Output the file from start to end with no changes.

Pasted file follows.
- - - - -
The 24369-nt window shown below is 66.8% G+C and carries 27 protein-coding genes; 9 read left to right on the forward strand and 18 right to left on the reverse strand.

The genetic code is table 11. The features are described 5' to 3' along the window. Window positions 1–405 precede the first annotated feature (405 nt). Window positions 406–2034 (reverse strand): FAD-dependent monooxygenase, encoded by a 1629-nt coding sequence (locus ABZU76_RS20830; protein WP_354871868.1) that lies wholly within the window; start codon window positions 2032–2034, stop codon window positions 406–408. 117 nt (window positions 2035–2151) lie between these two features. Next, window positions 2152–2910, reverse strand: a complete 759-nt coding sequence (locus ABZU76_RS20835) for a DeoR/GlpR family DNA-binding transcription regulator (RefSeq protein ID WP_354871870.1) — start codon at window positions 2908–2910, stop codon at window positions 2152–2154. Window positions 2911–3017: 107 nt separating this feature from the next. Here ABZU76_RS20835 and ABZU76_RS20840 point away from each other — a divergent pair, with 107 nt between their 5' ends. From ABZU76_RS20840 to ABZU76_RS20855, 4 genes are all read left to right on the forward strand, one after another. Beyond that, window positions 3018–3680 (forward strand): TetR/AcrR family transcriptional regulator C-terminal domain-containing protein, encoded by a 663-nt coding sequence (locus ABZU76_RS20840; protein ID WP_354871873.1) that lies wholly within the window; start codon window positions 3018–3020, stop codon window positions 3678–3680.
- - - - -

The 24369-nt window shown below is 66.8% G+C and carries 27 protein-coding genes; 9 read left to right on the forward strand and 18 right to left on the reverse strand.

The genetic code is table 11. The features are described 5' to 3' along the window. Window positions 1–405 precede the first annotated feature (405 nt). Window positions 406–2034 (reverse strand): FAD-dependent monooxygenase, encoded by a 1629-nt coding sequence (locus ABZU76_RS20830; protein WP_354871868.1) that lies wholly within the window; start codon window positions 2032–2034, stop codon window positions 406–408. 117 nt (window positions 2035–2151) lie between these two features. Next, window positions 2152–2910, reverse strand: a complete 759-nt coding sequence (locus ABZU76_RS20835) for a DeoR/GlpR family DNA-binding transcription regulator (RefSeq protein ID WP_354871870.1) — start codon at window positions 2908–2910, stop codon at window positions 2152–2154. Window positions 2911–3017: 107 nt separating this feature from the next. Here ABZU76_RS20835 and ABZU76_RS20840 point away from each other — a divergent pair, with 107 nt between their 5' ends. From ABZU76_RS20840 to ABZU76_RS20855, 4 genes are all read left to right on the forward strand, one after another. Beyond that, window positions 3018–3680 (forward strand): TetR/AcrR family transcriptional regulator C-terminal domain-containing protein, encoded by a 663-nt coding sequence (locus ABZU76_RS20840; protein ID WP_354871873.1) that lies wholly within the window; start codon window positions 3018–3020, stop codon window positions 3678–3680.